Before the Fringe started, I was seriously thinking about jacking comedy in and becoming a grown-up with a career and a mortgage. Following the Fringe, I have realised that there is no way I can leave this behind. How To Win A Pub Quiz in particular has something magic that is going to ensure fun whenever it is performed, or at least for a large percentage of performances if I do material that actually works.

Now I just need to work out a way of ensuring that everything fits in around comedy, instead of trying to make comedy fit in around everything else. I’ve also got a few other potential projects in the pipeline that will be very exciting if they materialise. Hopefully I will have more details on these shortly.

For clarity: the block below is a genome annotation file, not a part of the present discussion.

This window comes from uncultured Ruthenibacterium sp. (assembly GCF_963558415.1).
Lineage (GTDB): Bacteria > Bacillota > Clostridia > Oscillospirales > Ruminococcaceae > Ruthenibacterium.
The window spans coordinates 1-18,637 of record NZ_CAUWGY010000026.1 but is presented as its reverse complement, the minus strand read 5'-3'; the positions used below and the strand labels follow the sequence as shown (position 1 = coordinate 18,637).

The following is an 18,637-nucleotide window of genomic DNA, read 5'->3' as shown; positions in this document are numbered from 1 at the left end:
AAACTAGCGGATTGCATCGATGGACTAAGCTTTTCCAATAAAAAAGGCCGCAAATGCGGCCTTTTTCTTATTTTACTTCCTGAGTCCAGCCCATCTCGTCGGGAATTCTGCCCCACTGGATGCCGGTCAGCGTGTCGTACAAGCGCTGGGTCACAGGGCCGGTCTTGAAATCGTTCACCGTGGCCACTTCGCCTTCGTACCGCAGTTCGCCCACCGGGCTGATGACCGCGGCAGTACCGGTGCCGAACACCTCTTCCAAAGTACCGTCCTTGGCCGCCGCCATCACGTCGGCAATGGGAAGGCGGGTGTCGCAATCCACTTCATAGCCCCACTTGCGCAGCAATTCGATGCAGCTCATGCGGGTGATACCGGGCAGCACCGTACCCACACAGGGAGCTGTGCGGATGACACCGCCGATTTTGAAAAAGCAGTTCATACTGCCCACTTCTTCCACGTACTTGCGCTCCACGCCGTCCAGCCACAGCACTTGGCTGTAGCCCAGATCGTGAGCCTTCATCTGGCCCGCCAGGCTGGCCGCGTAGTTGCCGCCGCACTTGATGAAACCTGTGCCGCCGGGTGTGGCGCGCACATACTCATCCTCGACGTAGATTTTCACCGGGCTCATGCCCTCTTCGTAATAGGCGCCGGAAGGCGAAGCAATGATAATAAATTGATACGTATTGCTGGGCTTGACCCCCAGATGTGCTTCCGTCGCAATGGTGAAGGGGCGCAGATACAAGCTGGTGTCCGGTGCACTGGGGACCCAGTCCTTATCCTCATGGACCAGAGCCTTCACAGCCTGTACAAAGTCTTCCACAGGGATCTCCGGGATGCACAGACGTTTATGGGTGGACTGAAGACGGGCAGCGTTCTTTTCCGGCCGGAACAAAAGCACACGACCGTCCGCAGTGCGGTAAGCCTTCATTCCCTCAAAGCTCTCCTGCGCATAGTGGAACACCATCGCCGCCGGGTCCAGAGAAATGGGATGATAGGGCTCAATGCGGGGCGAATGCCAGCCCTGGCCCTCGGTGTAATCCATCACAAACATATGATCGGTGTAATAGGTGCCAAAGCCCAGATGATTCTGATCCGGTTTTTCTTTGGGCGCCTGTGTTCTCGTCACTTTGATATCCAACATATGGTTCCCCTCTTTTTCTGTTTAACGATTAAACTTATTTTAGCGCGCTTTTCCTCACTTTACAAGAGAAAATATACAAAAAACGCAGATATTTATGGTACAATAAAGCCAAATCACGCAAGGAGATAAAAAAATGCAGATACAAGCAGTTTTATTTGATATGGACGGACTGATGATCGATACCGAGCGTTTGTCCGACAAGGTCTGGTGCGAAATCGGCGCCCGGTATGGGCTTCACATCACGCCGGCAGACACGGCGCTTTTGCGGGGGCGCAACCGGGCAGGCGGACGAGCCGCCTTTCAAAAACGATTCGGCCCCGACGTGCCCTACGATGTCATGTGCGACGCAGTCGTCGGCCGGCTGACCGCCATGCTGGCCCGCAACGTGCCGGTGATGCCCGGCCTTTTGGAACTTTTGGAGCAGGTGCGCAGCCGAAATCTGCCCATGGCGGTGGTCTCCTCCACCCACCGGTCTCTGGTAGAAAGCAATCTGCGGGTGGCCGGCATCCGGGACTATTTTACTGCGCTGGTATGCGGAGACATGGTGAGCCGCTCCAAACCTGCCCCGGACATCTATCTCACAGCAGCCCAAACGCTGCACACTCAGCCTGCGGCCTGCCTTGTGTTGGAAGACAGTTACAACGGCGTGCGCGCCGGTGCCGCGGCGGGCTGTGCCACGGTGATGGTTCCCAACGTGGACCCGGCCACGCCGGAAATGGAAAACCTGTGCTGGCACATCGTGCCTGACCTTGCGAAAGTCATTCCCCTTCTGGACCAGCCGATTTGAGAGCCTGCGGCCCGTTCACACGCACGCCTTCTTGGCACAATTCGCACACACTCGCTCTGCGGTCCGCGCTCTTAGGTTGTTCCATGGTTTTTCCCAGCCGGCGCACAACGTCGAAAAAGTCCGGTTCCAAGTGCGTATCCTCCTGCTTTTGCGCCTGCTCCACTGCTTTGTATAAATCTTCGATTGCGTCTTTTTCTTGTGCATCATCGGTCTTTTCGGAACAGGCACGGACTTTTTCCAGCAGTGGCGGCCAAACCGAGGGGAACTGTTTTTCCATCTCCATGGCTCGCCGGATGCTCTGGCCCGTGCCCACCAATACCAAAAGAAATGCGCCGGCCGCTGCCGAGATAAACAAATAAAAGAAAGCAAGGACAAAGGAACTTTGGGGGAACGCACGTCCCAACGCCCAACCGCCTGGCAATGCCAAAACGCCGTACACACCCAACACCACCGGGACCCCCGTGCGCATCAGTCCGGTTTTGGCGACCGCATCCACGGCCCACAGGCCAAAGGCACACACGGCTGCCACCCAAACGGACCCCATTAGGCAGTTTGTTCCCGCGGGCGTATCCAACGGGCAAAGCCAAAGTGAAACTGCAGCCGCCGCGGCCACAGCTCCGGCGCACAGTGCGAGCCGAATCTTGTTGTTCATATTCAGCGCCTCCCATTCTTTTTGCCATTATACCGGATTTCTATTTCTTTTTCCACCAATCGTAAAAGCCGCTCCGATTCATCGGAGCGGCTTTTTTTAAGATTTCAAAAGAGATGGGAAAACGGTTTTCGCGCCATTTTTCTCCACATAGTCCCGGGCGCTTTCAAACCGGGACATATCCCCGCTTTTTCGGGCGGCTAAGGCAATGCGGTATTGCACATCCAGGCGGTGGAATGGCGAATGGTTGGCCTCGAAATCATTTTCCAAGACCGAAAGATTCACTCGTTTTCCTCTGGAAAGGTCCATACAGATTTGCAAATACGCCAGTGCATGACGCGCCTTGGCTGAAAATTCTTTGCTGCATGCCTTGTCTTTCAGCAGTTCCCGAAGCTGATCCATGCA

I always say that next time I go back to Edinburgh will be to do solo hour without a quiz and have decided that this will happen in 2018, which I’m intending on doing alongside HTWAPQ. You now have this in writing, so please sue me if I don’t do it. My current idea has just been inspired by half a bottle of wine and features jetpacks; actual real jetpacks, live on stage. What could possibly go wrong? Stay tuned for more.